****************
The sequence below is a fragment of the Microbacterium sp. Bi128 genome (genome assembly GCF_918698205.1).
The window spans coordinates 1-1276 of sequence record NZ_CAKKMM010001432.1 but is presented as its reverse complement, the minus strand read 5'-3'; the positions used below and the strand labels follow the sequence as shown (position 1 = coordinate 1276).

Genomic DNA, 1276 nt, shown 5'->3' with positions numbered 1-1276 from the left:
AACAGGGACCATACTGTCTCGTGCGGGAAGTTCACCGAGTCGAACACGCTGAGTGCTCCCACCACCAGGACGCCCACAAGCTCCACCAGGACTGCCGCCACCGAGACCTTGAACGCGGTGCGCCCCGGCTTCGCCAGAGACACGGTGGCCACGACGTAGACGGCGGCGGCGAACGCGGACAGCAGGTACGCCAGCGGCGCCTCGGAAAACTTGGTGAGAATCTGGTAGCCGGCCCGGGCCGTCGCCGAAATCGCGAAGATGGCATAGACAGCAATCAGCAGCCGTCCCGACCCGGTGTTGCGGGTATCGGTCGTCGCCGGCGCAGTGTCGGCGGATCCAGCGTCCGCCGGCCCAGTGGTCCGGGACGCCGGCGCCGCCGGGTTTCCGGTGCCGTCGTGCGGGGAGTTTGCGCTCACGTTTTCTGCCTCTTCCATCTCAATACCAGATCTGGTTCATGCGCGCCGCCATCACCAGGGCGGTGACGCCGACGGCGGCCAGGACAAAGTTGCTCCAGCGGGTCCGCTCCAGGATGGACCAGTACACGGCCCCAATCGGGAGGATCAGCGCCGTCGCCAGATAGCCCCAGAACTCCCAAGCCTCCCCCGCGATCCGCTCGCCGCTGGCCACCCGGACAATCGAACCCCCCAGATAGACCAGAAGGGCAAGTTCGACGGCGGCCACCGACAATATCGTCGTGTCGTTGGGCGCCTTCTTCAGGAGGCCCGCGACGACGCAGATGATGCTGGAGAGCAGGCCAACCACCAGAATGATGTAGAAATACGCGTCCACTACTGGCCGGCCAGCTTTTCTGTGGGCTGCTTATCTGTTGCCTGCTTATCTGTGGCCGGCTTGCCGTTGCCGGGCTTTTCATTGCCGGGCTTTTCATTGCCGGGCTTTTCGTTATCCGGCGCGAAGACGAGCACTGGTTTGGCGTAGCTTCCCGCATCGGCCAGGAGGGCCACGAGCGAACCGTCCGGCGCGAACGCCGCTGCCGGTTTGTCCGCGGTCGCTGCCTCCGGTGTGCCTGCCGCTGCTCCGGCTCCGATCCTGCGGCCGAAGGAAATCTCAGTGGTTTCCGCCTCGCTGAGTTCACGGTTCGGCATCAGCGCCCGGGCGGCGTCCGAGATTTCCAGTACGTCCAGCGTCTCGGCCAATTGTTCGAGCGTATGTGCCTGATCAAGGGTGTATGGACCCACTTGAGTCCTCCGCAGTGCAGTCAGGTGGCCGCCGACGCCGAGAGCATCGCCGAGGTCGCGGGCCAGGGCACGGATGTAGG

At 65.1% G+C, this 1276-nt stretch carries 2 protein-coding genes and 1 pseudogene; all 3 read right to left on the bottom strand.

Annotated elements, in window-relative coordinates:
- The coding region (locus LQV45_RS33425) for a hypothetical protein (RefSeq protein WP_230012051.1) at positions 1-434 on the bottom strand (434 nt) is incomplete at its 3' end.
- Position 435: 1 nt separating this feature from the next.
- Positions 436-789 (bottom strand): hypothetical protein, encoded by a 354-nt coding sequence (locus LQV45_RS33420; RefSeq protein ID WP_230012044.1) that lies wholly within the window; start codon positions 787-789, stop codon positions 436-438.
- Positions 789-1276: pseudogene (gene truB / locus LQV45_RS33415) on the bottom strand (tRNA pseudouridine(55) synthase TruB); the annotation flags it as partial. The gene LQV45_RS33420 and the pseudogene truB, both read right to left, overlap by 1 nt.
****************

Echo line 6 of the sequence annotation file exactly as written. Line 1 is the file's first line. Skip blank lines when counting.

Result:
Annotated elements, in window-relative coordinates: